Written by Rich Forestano Saturday, 25 January 2014 00:00
While the news of Congresswoman Carolyn McCarthy not seeking re-election in the 4th District has brought other public officials into the spotlight as possible successors, you can scratch one name off the list in Jack Martins. He still feels there’s work to be done at his current post as senator of the 7th Senate District.
Martins lost out in a bid against McCarthy in 2008, but beat then-Democratic Senator Craig Johnson in 2010 in a senate race that decided the majority of the New York State Legislature after a drawn out battle in court over ballot recounts. While thankful for the support, Martins says he wants to stay the course.
“While I’m grateful and flattered by the outpouring of support from constituents encouraging me to run for Congress, I have to decided to remain in the New York State Senate to continue to work for the residents of the 7th Senate District.”
Martins said taxes were one of many issues that caused him to run for senate.
“We’ve come too far to return to the one-party, Democrat rule that foisted $14 billion in new taxes on everyday New Yorkers,” said Martins. “I went to Albany to end that tone-deaf dysfunction and to finally right the ship for ourselves and for our families.
Martins has been part of a state legislature that created a state-mandated 2 percent tax cap on school districts and municipalities, a modified MTA payroll tax and increases in school aid.
The Mineola School District saw an uptick in aid last year of more than $300,000. The district received $5.4 million in total aid.
“We’ve cut taxes for middle income New Yorkers, rolled back the MTA payroll tax for our small businesses, and recaptured school aid for Long Island’s children,” said Martins. “[Right now] it’s just too important to protecting our suburban quality of life and the future of New York that Republicans have a majority in the New York Senate.”
Rumored successors to McCarthy include Hempstead Town Supervisor Kate Murray as a possible Republican candidate, along with Nassau County Legislator Francis Becker and Nassau County District Attorney Kathleen Rice. New Hyde Park attorney Frank Scaturro, who lost to McCarthy in past elections, is also a possible candidate.
Last Updated (Wednesday, 27 August 2014 09:07) Saturday, 30 August 2014 00:00
Drivers—get ready to slow down. Nassau County is currently in the process of installing school zone speed cameras in an effort to enhance safety by encouraging drivers to travel with caution, as well as support law enforcement efforts to crack down on violators and prevent accidents caused by speeding.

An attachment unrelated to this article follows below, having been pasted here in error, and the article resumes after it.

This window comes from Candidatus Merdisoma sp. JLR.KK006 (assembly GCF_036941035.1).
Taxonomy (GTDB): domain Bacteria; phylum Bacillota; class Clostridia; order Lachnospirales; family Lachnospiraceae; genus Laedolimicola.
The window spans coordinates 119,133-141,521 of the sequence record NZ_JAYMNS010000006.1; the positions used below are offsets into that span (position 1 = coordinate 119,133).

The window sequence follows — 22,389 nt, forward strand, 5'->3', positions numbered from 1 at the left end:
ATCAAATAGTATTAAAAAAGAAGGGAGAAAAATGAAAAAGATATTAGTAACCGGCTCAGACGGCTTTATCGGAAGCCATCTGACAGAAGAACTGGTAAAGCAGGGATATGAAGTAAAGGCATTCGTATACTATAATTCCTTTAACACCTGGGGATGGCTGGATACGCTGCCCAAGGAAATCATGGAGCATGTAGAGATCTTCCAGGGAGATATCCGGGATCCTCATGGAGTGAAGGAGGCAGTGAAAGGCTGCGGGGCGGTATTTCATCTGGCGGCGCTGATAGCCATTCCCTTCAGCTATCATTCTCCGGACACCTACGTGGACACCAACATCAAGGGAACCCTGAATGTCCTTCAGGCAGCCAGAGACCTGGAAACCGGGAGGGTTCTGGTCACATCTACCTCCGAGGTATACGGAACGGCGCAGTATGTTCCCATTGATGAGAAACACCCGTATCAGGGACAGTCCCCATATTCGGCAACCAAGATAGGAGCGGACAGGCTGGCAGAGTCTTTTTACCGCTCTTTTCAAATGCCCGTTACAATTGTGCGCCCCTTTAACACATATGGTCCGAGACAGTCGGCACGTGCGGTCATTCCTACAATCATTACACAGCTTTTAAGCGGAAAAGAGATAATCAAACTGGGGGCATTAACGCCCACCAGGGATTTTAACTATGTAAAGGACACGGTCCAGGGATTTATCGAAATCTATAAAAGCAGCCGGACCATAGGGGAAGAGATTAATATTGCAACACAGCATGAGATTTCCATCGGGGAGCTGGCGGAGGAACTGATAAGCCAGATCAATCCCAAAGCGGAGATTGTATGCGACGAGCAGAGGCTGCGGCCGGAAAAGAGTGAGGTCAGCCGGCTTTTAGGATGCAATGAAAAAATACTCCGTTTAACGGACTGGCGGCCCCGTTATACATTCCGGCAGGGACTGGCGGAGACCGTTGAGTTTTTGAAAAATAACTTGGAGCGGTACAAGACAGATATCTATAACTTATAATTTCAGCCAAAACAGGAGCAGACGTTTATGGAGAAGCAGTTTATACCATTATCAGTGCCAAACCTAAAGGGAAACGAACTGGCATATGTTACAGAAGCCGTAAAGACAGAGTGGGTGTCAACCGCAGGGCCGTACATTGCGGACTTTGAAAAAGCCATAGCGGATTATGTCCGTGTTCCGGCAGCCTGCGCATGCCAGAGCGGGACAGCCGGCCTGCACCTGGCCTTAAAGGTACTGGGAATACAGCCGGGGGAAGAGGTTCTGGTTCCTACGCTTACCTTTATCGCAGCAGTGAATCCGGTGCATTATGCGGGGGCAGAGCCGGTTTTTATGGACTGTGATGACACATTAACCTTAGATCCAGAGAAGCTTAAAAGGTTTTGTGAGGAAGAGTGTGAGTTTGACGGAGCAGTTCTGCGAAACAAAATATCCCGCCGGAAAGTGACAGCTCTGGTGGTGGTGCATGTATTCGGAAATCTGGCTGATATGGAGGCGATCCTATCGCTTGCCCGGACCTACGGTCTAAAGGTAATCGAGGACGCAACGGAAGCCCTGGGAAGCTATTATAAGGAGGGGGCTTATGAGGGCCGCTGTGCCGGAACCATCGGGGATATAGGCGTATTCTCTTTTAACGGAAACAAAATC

Nassau County officials say Sewanhaka High School will receive a camera on Covert Avenue, which spans the eastern stretch of the property. Tulip Avenue runs in front of the high school and was also considered. Cameras could begin operation in September.
Last Updated (Wednesday, 27 August 2014 09:06) Friday, 29 August 2014 00:00
The Village of New Hyde Park finished its Operation Main Street project just in time, because the town’s eligibility for federal funds is shrinking, officials announced last week.
“The qualifications revolve around money,” trustee Donald Barbieri said. “Like how much income is being earned by people in the area. I guess as seniors move on, you can’t buy an [expensive home] and it changed the demographic, shrinking our eligible area.”
Thursday, 28 August 2014 00:00
New York Mets pitcher Zack Wheeler and catcher Travis d’Arnaud brightened the day for some patients at Cohen Children’s Medical Center last week in New Hyde Park, posing for pictures and handing out gifts and autographs. The players hung out with the kids in the afternoon, playing video games and answering questions.
They also found the time to make the rounds, stopping by bedsides to spread some cheer. Mr. Met also joined the tour and was a big hit with the children, who peppered him with questions about everything from his four-fingered hand to the whereabouts of the missing Mrs. Met.
Thursday, 28 August 2014 00:00
The Sewanhaka Indians football team has a season of change in store.
The Indians have moved up from Conference III to Conference II, due to an increase in enrollment, and are set to face teams that they have never seen before, according to head coach George Kasimatis.
“It is hard to gauge where we will be in this conference,” he said. “There is a lot of uncertainty as where we fit in.”